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Is it the Right Time to Refinance My Home?

The interest rates have gradually come down in the past several months and many people are rushing to refinance their adjustable rate mortgage into a fixed rate mortgage or are looking to save a little money on lower monthly payments. But each homeowner must ask themselves, "How much does refinancing our home really cost?" Unfortunately most people do not realize the cost of refinancing. The long term savings of a lowered interest rate far exceeds the nominal fees at refinancing. However, these costs are important to understand before arriving at the closing table.

Most of the details regarding the type of mortgage you choose, i.e., the interest rate and the term of the loan, are decisions for you and your mortgage broker to discuss. However, it is your attorney who will be reviewing the costs on the Statement of Settlement or what is referred to as a RESPA form. This form itemizes all the fees, charges and upfront costs of the refinance.

First and foremost, the Statement of Settlement will list mortgage brokers' fees, such as application fees, delivery fees and appraisal fees. Also, it is necessary for the mortgage company to research the status of payment on your property taxes with your local municipality. This is necessary in order for the mortgage company to set-up your tax escrows, which will allow you to pay your taxes on a monthly basis as compared to quarterly payments. In addition, this search will ensure that payments are current.

Next, there are fees to set up your escrow account. An escrow account is a fund or monetary cushion, which is held by the mortgage company from which your homeowners insurance, private mortgage insurance, taxes, or flood insurance are paid. These escrows are paid upfront at closing. The escrows amount to several months of insurance premiums and approximately one quarter of the taxes. The escrow can be accessed by the mortgage company to cover an unexpected increase without requiring an increase in your monthly mortgage payment.

In addition, the escrow is a security to you, as the homeowner, should you miss a monthly mortgage payment. If there is a missed payment, the mortgage company will make a withdrawal from the escrow to make a payment for the insurance premium to avoid a cancellation of the insurance policy, and will also withdraw funds to pay any taxes that are due to avoid a tax lien. Consequently, any escrows that are held by your original mortgage company will be returned to you several weeks after your refinance is complete.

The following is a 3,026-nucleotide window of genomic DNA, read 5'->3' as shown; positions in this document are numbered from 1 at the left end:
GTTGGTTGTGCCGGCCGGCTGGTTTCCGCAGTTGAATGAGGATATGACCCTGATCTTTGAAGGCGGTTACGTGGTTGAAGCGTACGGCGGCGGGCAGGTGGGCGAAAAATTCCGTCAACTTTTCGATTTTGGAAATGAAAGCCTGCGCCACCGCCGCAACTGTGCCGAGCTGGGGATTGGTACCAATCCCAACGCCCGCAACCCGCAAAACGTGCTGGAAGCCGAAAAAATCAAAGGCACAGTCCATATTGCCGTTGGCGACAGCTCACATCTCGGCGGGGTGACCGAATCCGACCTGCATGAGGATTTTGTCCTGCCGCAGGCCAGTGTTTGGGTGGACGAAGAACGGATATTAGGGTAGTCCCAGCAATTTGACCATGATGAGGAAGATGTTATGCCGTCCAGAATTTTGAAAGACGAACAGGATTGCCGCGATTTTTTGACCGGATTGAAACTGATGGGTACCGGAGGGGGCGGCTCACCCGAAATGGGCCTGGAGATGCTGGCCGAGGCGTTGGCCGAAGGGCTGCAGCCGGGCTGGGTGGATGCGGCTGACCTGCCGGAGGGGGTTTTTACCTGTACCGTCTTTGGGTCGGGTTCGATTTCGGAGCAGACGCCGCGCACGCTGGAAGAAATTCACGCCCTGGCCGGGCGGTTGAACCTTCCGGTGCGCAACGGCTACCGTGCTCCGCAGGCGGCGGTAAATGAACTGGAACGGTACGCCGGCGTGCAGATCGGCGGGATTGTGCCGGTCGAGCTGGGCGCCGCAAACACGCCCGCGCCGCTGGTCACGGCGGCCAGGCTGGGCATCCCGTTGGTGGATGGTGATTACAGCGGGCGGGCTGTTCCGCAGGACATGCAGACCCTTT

Other charges that are listed in the Statement of Settlement are attorney's fees, which include the fees involved in drafting the documents and obtaining mortgage pay-off information. Your title search fee is the cost that is associated with obtaining a report of clear title on the property which is being refinanced. You will also be required to pay fees to file your new mortgage, and to cancel your original mortgage. There may also be administrative fees associated with postage, faxes, wiring costs and overnight deliveries.

The final cost you will incur is the pay-off to the original mortgage company. This pay-off amount includes the remaining balance of the original mortgage, and a per diem interest rate and servicing fees. The pay-off amount will always be higher than the balance indicated on your last payment coupon as your last bills balance amount does not include the interest that has accumulated from the date of the last statement to the actual date of the pay off of the original mortgage.

Obviously, there are situations where the fee may include other items, like discount points and commitment fees to the mortgage company. It is important to ask your mortgage broker and your attorney about what fees you may be required to pay prior to arriving at the closing table. Please contact our office if you are thinking of refinancing.